Afghans protesters chant ‘death to Ghani, death to Abdullah’ in Kabul

Kabul—Hundreds of Afghans staged a protest in Kabul Friday demanding greater security after a recent spate of kidnappings that targeted groups of civilians in the country´s northeast.
Rights activists, lawmakers and members of civil society, including many women, shouted anti-government slogans targeting President Ashraf Ghani and Chief Executive Abdullah Abdullah as they gathered at a park in the capital.
Chanting “Death to Ghani” and “Death to Abullah”, they planned to march on the presidential palace but were stopped by police, with some small scuffles breaking out and a few protesters injured.
The demonstration came after gunmen abducted 40 people in Kunduz earlier this month, the second such group abduction in the Northern Province in less than two weeks.
Some were released, but an unknown number of others remain in Taliban captivity.
Highways around Afghanistan passing through insurgency-prone areas have become exceedingly dangerous, with the Taliban and other armed groups frequently kidnapping or killing travellers.
Civilians are increasingly caught in the crosshairs of the country´s worsening conflict as the Taliban step up their offensive against the Western-backed Kabul government.
“A number of our countrymen were recently martyred and some were taken hostage,” Najeeb Barwar, one of the protesters in Kabul, told AFP.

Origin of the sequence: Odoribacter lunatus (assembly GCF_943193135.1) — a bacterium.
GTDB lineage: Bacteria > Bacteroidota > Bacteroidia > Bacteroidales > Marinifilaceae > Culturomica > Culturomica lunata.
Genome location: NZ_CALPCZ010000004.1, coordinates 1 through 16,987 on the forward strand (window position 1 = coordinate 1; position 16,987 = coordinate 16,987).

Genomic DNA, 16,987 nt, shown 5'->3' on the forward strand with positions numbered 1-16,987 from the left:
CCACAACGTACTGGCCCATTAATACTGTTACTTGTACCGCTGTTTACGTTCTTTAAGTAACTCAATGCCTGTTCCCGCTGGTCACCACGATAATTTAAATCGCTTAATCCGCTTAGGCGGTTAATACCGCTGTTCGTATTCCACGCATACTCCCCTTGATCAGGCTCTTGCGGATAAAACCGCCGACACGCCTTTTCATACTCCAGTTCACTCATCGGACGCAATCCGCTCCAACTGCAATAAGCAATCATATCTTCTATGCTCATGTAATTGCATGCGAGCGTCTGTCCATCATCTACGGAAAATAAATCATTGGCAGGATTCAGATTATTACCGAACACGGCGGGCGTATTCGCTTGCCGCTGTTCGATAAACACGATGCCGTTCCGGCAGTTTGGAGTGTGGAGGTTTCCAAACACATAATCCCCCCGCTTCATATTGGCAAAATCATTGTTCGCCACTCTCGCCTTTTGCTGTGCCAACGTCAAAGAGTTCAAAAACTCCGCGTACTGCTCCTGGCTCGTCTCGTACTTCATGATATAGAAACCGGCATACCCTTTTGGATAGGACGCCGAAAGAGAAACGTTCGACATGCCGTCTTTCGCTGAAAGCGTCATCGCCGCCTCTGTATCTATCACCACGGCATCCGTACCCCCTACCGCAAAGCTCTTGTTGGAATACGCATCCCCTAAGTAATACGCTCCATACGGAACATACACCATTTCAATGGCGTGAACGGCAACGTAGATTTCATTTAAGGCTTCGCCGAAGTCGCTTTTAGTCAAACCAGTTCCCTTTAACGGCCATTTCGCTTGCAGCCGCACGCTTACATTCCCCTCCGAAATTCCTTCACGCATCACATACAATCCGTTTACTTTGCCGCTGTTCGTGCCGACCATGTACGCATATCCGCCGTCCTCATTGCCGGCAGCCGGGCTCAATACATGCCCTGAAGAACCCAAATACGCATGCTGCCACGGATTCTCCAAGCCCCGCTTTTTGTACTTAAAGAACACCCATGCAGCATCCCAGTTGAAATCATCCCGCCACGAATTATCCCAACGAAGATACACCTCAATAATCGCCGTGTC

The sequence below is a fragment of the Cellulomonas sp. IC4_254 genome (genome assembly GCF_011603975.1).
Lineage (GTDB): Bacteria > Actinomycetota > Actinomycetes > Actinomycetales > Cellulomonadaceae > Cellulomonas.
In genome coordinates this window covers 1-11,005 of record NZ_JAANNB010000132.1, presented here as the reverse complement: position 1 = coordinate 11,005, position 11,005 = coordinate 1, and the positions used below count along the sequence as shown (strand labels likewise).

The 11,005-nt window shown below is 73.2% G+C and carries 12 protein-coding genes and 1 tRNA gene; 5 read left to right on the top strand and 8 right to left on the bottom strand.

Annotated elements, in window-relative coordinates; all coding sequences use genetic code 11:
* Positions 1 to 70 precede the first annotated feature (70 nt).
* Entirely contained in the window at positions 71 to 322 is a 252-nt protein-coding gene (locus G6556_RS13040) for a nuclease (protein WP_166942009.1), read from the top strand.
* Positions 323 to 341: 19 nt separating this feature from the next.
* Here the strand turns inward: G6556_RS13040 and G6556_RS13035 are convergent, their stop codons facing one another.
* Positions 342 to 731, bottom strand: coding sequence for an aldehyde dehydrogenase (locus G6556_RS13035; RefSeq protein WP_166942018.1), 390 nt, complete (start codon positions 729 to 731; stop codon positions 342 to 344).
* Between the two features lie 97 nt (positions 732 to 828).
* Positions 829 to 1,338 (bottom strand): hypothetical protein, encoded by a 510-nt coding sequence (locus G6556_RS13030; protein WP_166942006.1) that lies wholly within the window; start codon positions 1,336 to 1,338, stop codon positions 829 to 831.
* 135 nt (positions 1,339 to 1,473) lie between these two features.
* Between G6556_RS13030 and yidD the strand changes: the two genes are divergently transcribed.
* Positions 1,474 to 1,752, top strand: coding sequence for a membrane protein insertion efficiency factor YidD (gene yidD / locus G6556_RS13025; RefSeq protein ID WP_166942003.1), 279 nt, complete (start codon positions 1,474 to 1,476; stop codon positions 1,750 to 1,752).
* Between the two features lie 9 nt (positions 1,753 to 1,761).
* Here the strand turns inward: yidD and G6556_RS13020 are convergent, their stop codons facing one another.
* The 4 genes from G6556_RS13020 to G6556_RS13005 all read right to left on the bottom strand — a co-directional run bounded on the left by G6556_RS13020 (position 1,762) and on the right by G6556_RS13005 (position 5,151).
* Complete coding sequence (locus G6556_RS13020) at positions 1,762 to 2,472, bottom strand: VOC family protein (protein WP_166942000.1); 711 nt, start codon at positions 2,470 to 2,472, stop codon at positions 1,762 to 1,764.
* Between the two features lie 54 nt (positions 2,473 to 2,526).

“We have been planning a massive protest for the last several days to seek justice for the victims of the recent kidnappings, and call for the release of those who are still held captive by the Taliban,” Barwar said.
“We want the release of the remaining captives by the Taliban as soon as possible,” Haroon Motaref, another protester in Kabul told AFP. The violence underscores Afghanistan´s fragile security situation as the Taliban rejected government calls this week for a ceasefire during the holy month of Ramadan.
Meanwhile, police in the Afghan capital have told foreigners living outside protected compounds to travel with guards, after the kidnapping of an Indian aid worker last week added to a growing sense of insecurity in Kabul.—AFP/Reuters

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